• Caramel 40L – .50Lbs
    • 2 Row Pale – .25Lbs
    • Roasted Barley – .25Lbs
  •  Extract
    • Breiss Pilsner Light Extract – 6.6lbs
  • Hops
    • Cascade (6o min) – 2 ounces
    • Cascade (20 min) – 2 ounces
    • AU Stella (5 min) – 2 ounces
    • AU Stella (1 min) – 1 ounce
  • Other Ingredients
    • Whirfloc Tablet (5 min)
    • 6 Hot Banana Peppers, mostly deseeded (Pitched with Yeast)
    • Safale US-05 Yeast
    • 1/2 Cup Table Sugar (for priming)

9/30/15: Brew Date IMG_3162Thoughts:

I am pretty worried about this beer. Firstly, I really wasn’t sure how many peppers to use. I used 6, because I want it to have the pepper flavor, but I took most of the seeds out, because I don’t want the heat to overwhelm the beer. Hopefully this works, but there is a chance the pepper taste won’t come through at all, or even worse, it’ll just be too hot to drink. I also used over 7 ounces of hops so this thing is going to be really hoppy. I think that is great, but just hoping the hops work well with the brown grains (and the Pilsner Extract), as well as the peppers. Other areas of concern are the hops I used called “AU Stella”, which I’ve never used before. I decide to risk it because they had similar acidity to Simcoe (what I had planned to use), and they were majorly on sale. I also realized while brewing that I don’t have any corn sugar left. After consulting other brewing blogs, I think I am just going to keep the risks going here and try using table sugar for the first time as a primer.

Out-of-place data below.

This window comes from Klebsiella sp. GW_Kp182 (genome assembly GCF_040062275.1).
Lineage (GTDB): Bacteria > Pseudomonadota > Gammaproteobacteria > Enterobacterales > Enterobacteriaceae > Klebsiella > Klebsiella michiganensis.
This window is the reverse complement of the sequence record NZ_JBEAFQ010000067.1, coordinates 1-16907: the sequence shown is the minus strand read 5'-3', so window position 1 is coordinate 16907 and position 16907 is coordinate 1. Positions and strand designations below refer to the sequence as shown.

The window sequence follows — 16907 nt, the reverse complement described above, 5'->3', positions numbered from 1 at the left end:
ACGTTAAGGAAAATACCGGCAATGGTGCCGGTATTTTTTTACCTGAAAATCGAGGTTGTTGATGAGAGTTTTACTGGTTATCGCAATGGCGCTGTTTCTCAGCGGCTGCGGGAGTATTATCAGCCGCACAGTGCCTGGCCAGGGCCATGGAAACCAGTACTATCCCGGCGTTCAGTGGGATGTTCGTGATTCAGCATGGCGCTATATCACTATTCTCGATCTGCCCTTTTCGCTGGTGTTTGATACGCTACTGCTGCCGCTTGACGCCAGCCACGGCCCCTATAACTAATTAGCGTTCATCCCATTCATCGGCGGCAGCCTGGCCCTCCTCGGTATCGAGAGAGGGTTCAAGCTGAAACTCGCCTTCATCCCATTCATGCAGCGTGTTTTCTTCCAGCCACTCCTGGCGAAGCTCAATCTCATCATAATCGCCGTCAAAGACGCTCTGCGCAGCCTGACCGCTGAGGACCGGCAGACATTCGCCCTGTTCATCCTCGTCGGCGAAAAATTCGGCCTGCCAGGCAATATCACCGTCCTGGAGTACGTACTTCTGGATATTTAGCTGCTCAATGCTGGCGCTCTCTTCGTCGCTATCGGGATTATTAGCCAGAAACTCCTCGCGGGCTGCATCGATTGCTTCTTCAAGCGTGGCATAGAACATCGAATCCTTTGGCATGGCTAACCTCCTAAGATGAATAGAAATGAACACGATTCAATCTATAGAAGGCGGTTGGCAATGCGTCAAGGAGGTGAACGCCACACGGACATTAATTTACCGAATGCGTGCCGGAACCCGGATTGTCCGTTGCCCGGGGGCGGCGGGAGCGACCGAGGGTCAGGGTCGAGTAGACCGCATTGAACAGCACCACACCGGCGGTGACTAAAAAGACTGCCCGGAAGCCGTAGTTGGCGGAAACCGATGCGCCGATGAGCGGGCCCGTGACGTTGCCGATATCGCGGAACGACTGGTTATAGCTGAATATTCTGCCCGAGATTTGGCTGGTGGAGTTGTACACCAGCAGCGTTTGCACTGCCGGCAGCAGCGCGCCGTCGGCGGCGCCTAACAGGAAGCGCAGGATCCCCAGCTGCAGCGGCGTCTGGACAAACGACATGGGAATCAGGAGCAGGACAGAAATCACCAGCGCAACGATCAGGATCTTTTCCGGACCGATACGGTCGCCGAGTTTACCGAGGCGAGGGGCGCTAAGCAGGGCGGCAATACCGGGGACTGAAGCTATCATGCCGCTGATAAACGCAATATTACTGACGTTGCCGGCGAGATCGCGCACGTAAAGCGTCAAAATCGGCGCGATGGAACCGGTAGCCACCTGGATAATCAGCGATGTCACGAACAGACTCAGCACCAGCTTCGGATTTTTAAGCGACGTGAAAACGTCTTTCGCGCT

10/14/15: Bottling Day Thoughts:

Based on the FG, looks like this beer is only 4.6% ABV. Seems rather low. Taste wasn’t bad though, so optimistic it might turn out alright.

12/18/15: Final Thoughts:

I’ve drank many of these beers trying to decide what I think of it, and I think I’ve decided its rather good. All of the things that I was worried about ended up not being a real issue. The pepper amount was perfect – noticeable, but not overbearing. The table sugar worked just fine. It’s very drinkable and has a flavor that is unlike any other beer I’ve had. The hops do drown out the malts quite a lot, so there really isn’t much “Brown” character to the beer. Not a complaint, but didn’t really turn out like I had originally envisioned. I think if I could do it over, I would have gone less on hops and heavier on the brown malt. While I do enjoy the beer, I don’t see a compelling reason to make this again. I do really enjoy the peppery aspect of the beer though, and definitely try to do that again in the future. Maybe something a little lighter so the pepper can shine through even more.